|Publication number||US4718307 A|
|Application number||US 07/020,151|
|Publication date||Jan 12, 1988|
|Filing date||Feb 25, 1987|
|Priority date||Mar 30, 1984|
|Also published as||DE3510656A1, DE3510656C2|
|Publication number||020151, 07020151, US 4718307 A, US 4718307A, US-A-4718307, US4718307 A, US4718307A|
|Inventors||Hideo Yabe, Akimitsu Ebina|
|Original Assignee||Jidosha Kiki Co., Ltd.|
|Export Citation||BiBTeX, EndNote, RefMan|
|Patent Citations (14), Referenced by (22), Classifications (15), Legal Events (5)|
|External Links: USPTO, USPTO Assignment, Espacenet|
This is a continuation of application Ser. No. 711,709, filed 3-13-85, now abandoned.
The present invention relates to a transmission remote control apparatus for performing remote control of a transmission of a large bus or the like.
A transmission of a large bus is controlled by a long gear shift lever extending from a floor. The transmission must be synchronized with a long link mechanism arranged at the rear portion of the vehicle body. For this reason, experience and skill are required to shift between the gears in the transmission. Furthermore, a large force is required to shift between the gears. A conventional remote control system is proposed wherein electromagnetic valves are controlled in accordance with movement of the gear shift lever so as to cause the valves to open/close a compressed air path.
However, when an ignition key is being turned, the transmission must be set in the neutral position so as to guarantee starting of the engine and traffic safety. The conventional remote controlled transmission cannot automatically detect the neutral position in accordance with only the position of the gear shift lever. Various devices have been proposed to detect the neutral position. However, ultimately it is the driver who must detect the neutral position, resulting in inconvenience.
It is, therefore, a principal object of the present invention to provide a transmission remote control apparatus for automatically detecting a neutral position of a transmission.
In order to achieve the above object of the present invention, there is provided a transmission remote control apparatus having a plurality of neutral positions, wherein a normal transmission mode signal is generated when the apparatus detects that the transmission can be set in any neutral position.
The above and other objects, features and advantages of the present invention will be apparent from the detailed description in conjunction with the accompanying drawings.
FIG. 1 a diagram showing gear shift lever positions in a transmission;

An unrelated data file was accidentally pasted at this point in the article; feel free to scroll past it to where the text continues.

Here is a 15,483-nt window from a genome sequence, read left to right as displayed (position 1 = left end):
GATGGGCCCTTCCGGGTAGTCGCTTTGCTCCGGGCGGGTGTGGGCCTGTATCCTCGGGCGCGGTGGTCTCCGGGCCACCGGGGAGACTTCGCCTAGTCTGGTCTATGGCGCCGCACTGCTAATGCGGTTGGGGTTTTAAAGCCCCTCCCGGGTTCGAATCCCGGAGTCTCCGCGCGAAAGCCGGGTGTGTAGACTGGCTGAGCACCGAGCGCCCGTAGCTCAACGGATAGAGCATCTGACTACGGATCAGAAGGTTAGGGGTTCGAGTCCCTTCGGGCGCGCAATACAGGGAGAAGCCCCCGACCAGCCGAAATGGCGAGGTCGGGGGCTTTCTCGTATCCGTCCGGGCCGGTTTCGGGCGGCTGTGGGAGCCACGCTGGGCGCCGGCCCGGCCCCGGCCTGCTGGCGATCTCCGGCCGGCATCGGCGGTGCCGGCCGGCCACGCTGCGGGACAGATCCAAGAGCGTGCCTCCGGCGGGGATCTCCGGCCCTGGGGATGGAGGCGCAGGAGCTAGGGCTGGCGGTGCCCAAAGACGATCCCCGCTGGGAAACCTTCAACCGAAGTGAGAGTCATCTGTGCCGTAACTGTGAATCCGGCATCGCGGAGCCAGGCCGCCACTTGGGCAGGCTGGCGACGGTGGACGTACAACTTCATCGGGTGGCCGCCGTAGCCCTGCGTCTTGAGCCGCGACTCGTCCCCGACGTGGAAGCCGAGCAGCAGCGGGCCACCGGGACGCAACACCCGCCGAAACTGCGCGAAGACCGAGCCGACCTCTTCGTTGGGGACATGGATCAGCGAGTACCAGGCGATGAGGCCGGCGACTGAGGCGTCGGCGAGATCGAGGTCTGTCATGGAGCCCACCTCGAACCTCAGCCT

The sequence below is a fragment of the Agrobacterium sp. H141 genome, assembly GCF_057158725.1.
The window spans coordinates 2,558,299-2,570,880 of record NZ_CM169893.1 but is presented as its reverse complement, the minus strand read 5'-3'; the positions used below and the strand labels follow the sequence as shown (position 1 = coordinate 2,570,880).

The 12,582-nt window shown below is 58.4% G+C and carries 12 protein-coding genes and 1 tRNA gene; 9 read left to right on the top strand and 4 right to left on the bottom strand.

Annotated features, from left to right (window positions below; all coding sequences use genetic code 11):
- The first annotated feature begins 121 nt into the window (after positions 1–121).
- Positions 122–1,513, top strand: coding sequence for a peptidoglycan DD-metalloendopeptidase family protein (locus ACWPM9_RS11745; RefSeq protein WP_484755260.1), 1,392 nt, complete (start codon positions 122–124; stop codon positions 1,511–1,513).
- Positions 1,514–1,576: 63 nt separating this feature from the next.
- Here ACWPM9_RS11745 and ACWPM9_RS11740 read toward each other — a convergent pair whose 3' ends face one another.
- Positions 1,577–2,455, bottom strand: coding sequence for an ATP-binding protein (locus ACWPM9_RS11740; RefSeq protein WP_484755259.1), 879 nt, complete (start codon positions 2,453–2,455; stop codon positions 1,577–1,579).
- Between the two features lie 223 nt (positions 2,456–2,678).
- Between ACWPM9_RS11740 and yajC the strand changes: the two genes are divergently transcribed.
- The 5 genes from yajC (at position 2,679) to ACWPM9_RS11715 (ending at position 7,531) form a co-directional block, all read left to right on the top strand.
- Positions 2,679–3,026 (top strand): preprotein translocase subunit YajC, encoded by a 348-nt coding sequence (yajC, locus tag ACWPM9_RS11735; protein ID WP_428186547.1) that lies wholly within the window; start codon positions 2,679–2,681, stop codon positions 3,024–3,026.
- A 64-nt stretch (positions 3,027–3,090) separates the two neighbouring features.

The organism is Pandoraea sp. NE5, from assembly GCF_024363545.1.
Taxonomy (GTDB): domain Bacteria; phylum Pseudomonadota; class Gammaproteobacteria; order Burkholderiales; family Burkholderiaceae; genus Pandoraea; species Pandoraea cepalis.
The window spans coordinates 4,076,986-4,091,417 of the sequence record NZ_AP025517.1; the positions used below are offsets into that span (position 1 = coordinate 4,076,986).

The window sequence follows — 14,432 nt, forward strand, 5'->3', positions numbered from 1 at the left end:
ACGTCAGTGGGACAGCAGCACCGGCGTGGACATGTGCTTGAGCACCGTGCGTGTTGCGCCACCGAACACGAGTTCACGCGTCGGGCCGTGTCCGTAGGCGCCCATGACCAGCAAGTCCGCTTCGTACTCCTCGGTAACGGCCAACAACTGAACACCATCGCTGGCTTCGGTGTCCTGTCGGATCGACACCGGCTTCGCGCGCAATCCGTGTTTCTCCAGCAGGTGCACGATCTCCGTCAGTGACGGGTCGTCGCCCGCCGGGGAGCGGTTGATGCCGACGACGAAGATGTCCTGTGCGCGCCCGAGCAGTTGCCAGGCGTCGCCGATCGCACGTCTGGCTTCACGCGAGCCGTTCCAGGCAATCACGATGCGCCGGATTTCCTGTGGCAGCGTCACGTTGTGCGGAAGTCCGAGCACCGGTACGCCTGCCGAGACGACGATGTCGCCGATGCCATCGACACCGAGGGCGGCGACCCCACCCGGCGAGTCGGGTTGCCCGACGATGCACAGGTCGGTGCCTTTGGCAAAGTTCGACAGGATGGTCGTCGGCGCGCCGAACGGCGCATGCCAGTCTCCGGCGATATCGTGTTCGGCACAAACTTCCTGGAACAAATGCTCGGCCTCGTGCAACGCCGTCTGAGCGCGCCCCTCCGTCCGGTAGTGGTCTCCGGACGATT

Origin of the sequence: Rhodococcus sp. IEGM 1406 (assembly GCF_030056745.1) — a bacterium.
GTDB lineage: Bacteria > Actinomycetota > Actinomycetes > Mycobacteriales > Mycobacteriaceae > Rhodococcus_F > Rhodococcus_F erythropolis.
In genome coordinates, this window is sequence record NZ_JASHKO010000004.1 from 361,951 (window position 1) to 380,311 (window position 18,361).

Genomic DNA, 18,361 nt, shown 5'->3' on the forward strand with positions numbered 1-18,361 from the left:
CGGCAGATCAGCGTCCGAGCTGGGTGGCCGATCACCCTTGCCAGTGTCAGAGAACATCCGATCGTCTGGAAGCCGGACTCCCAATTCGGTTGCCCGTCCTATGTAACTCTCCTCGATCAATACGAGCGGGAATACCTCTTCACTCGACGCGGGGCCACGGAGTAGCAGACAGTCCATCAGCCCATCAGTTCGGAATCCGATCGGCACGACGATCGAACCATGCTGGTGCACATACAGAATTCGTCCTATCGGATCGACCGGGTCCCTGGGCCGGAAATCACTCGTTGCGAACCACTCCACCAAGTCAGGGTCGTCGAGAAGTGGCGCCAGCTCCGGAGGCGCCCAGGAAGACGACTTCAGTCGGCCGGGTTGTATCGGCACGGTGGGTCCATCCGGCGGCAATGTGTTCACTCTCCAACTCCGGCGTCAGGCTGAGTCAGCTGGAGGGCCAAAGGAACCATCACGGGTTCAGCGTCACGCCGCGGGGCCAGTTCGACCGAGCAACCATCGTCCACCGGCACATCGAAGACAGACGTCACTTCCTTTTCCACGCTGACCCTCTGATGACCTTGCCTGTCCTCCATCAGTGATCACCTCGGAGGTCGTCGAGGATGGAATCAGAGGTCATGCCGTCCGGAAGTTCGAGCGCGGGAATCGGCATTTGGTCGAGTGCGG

FIG. 2 is a transmission remote control apparatus according to an embodiment of the present invention;
FIG. 3 is a schematic view showing the construction of a power unit shown in FIG. 2; and
FIGS. 4a and 4b are flow charts for explaining the operation of the apparatus shown in FIG. 2.
In order to best understand the present invention, the principle thereof will be briefly described before a preferred embodiment. FIG. 1 is a diagram showing the gear shift lever positions. Referring to FIG. 1, reference symbol R denotes a reverse gear position; I to V, first to fifth speed gear positions; and N1 to N3, neutral positions. When the gear shift lever is shifted as shown in FIG. 1, the lever must pass through the neutral positions. Based upon this assumption according to the present invention, the lever is controlled to be sequentially set in the neutral positions N1 to N3 before the engine is started. A diagnosis unit detects that the above operation is properly performed.
The preferred embodiment of the present invention will be described in more detail with reference to the accompanying drawings.
FIG. 2 is a block diagram of a transmission remote control apparatus according to an embodiment of the present invention. Referring to FIG. 2, reference numeral 1 denotes a power unit including a transmission; 2, a diagnosis unit; 3, a power switch; 4, a battery; 5, a detector for detecting an operating state of the power unit 1; 6, a command unit for indicating to an operator when to shift the gears in the transmission; and 7, a known transmission control unit for controlling a transmission position in response to a signal supplied from the command unit.
The diagnosis unit 2 comprises a CPU 21 for generating a signal in accordance with a test order, a control pattern generator 22 for generating an output image, i.e., a signal for testing the power unit 1 in response to a command supplied from the CPU 21, a drive circuit 23, a buffer 24, a diagnosis indicator 25 and an alarm generator 26. The CPU 21 comprises a controller 21a for controlling the overall operation of the apparatus, a register 21b, a timer 21c and a table pointer 21d.